“I let go of the gun and took hold of his wrists. They were greasy and hard to hold. The Indian breathed gutterally and set me down with a jar that lifted the top of my head. He had my wrists now, instead of me having his. He twisted them behind me fast and a knee like a corner stone went into my back. He bent me. I can be bent. I’m not the City Hall. He bent me.
I tried to yell, for no reason at all. Breath panted in my throat and couldn’t get out. The Indian threw me sideways and got a body scissors on me as I fell. He had me in a barrel. His hands went to my neck. Sometimes I wake up in the night. I feel them there and I smell the smell of him. I feel the breath fighting and losing and the greasy fingers digging in. Then I get up and take a drink and turn the radio on.”
That is a quote from Raymond Chandler’s Farewell, My Lovely.
He was a plump, dark, youngish man of medium height, broad through the jaws, narrow between the eyes. He wore a black bowler hat, a black overcoat that fitted him very snugly, a dark suit, and black shoes, all looking as if he had bought them within the past fifteen minutes. The gun, a blunt black .38-calibre automatic, lay comfortably in his hand, not pointing at any-thing.
This is a quote from Dashiell Hammett’s The Thin Man
If you love crime fiction, why not go back to the source and read some of the classics? Dashiell Hammett and Raymond Chandler were the first to write about the LA detective, a witty, hard-boiled guy who didn’t melt down under pressure and who survived to tell his sometimes-confusing tale in a dark, cynical tone.
Readers of any crime fiction will love these hard-boiled classics. There are some hallmarks of hard-boiled crime that you won’t find anywhere else, at least not this clear-cut. The plot is usually linear and the audience doesn’t know that a man is about to come through the door with a gun in his hand until he does. Likewise, if the detective gets conked on the head and knocked out (that may very well happen, since while hard-boiled detectives are often shrewd and very smart, they’re not superhuman or endowed with the catlike reflexes of some of our more contemporary heroes), we don’t know what’s going to happen until he wakes up. This close, almost claustrophobic POV highlights the seamy underbelly of Los Angeles, where most of these early detective novels are set.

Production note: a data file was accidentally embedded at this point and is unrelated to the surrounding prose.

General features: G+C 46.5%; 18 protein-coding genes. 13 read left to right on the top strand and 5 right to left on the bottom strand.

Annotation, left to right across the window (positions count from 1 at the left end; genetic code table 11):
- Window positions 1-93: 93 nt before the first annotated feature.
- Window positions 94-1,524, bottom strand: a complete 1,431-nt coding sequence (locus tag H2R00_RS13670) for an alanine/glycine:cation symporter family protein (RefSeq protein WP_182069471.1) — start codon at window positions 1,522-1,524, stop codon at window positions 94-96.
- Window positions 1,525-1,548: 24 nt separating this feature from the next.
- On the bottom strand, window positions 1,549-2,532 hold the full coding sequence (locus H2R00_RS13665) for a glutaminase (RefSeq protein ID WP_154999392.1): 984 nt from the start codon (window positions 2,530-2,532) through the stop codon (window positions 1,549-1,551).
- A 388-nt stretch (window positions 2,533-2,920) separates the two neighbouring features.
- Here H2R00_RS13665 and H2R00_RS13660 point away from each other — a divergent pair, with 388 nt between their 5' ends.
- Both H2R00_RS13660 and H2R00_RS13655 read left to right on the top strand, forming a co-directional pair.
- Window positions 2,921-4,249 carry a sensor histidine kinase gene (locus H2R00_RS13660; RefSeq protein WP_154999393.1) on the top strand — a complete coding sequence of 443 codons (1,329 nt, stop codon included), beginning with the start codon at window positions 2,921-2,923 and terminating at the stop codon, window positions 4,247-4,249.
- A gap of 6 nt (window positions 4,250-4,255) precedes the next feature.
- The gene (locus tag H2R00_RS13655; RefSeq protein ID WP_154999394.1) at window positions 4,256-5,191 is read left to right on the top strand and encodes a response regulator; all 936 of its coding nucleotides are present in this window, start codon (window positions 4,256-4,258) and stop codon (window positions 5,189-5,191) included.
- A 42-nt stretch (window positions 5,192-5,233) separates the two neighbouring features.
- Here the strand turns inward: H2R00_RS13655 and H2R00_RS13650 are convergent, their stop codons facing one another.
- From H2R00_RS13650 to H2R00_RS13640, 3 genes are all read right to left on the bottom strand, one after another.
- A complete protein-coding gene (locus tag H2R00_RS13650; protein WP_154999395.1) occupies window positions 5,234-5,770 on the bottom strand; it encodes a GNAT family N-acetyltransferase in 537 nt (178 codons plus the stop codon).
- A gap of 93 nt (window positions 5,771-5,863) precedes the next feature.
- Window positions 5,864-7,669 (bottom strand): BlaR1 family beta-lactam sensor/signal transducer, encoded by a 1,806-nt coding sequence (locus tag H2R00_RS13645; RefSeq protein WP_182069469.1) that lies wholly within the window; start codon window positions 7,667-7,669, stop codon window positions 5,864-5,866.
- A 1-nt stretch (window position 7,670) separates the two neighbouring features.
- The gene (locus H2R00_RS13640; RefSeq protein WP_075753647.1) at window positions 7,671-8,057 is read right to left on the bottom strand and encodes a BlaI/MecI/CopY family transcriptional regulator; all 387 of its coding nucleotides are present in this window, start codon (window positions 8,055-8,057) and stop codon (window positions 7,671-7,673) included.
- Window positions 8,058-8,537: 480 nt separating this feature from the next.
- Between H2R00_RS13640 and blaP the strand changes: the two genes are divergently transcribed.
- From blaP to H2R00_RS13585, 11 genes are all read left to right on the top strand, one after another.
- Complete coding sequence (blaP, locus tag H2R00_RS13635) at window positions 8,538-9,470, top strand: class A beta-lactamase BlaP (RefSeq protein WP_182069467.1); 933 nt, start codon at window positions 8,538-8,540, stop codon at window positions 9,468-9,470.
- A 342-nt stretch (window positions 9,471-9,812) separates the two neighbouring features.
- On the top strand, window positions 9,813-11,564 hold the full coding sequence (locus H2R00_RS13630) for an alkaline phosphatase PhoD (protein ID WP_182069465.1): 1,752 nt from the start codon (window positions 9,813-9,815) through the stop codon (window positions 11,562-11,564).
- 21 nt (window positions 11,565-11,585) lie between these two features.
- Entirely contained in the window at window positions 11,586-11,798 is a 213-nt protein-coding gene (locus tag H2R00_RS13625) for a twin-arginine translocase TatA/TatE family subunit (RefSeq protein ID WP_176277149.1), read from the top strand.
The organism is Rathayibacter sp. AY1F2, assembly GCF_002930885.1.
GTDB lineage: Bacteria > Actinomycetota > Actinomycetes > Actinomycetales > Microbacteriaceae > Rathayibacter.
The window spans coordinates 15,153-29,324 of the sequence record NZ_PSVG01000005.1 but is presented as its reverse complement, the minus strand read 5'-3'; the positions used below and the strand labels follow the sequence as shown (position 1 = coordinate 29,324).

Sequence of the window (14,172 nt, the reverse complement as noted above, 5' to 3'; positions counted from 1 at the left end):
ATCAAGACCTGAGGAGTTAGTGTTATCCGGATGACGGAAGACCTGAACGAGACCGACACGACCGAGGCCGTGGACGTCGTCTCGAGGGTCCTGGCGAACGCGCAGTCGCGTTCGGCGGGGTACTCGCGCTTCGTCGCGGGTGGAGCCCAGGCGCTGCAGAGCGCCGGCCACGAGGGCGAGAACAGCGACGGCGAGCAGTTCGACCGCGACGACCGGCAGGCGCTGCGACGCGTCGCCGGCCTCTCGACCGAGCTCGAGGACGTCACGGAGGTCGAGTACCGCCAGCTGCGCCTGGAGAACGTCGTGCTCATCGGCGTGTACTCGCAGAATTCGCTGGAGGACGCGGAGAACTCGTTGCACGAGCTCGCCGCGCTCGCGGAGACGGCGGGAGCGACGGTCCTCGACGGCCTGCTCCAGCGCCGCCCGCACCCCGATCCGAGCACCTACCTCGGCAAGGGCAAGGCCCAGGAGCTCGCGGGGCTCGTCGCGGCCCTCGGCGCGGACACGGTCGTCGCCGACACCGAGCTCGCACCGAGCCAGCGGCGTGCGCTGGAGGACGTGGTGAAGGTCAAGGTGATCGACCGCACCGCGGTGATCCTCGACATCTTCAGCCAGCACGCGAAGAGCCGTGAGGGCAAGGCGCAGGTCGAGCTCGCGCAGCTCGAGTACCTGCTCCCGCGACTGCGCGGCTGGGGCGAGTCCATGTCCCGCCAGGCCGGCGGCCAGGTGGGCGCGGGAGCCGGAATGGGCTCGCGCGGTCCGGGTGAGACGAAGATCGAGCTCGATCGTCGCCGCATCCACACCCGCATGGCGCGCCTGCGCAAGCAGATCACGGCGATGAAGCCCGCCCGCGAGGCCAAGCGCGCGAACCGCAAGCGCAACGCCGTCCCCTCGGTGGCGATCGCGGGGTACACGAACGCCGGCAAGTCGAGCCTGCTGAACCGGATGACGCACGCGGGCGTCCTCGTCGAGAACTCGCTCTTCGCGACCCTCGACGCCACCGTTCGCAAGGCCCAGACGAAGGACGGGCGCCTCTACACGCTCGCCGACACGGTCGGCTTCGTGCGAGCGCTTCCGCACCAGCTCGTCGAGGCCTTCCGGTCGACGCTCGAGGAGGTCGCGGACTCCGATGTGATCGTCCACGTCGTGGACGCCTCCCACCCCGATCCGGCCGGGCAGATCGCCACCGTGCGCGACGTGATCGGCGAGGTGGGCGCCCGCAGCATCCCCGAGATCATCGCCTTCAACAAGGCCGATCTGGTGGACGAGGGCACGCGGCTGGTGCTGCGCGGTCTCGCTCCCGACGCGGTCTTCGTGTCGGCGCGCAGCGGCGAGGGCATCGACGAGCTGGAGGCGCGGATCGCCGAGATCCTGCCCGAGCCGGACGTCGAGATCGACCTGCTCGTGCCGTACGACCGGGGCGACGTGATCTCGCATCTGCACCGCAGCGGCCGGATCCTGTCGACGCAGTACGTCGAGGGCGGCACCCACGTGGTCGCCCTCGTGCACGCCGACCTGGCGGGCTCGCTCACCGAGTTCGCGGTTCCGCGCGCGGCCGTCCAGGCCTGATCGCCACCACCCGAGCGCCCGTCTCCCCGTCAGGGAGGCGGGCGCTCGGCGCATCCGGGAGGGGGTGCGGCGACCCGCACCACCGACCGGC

The detective himself is a cynical, world-weary type. He’s more intelligent than he is a thug, but he won’t hesitate to take out his gun and menace people. He’s often principled and well-read, so you get the feeling that this is a detective who oscillates between wanting to be in the world he is in (wanting to stand up for his client, wanting to solve the crime or simplify it) and condemning it, as if he landed in this world of greys, of lies and half-truths, of crime and virtue, by no fault of his own. Chandler’s Philip Marlowe explains in his first novel appearance, The Big Sleep, that he is a college dropout who worked for the DA until he was fired for disobeying orders. Later on we see that he grew up in a small town and that he abhors the thought of that stultifying life: working in a hardware store and marrying the boss’s daughter. Although he hates the lies and murky morality that some of his clients surround him with, he prefers this life to another. He values his education and is widely read, but he feels smothered in rich settings. He enjoys living by his wits. Ross MacDonald’s Lew Archer is a similar knot of contradictions. Archer has a past as a juvenile delinquent, and although he falls in love with many of the women he meets we know that he is divorced and that he is often disgusted with himself when he falls in love with another femme fatale. Archer hates being a tough guy, but he can’t help it.
The detective is always just a little bit detached, a little bit of an outsider. He’s tailor-made to observe and pass silent (and sometimes not-so-silent) judgement.
Many hard-boiled detectives have a quirk that makes them more reflective, something they use as a sort of escape from their work: Chandler’s Philip Marlowe often makes observations informed by the chess games he plays against himself.
If you’re a crime fiction fan (as I am), come in and have a look at our classics. We have plenty of Ross MacDonald, some James M. Cain, the last of Chandler’s novels and a couple by Dashiell Hammett. It’s refreshing to see the roots of the hard-boiled crime fiction we see today, and they’re always a great, breathless read.
- Agnestest Filed under Cool Crime Writers | Tags: Classic Crime, Cool Crime Writers, Recycled Books | Comments Off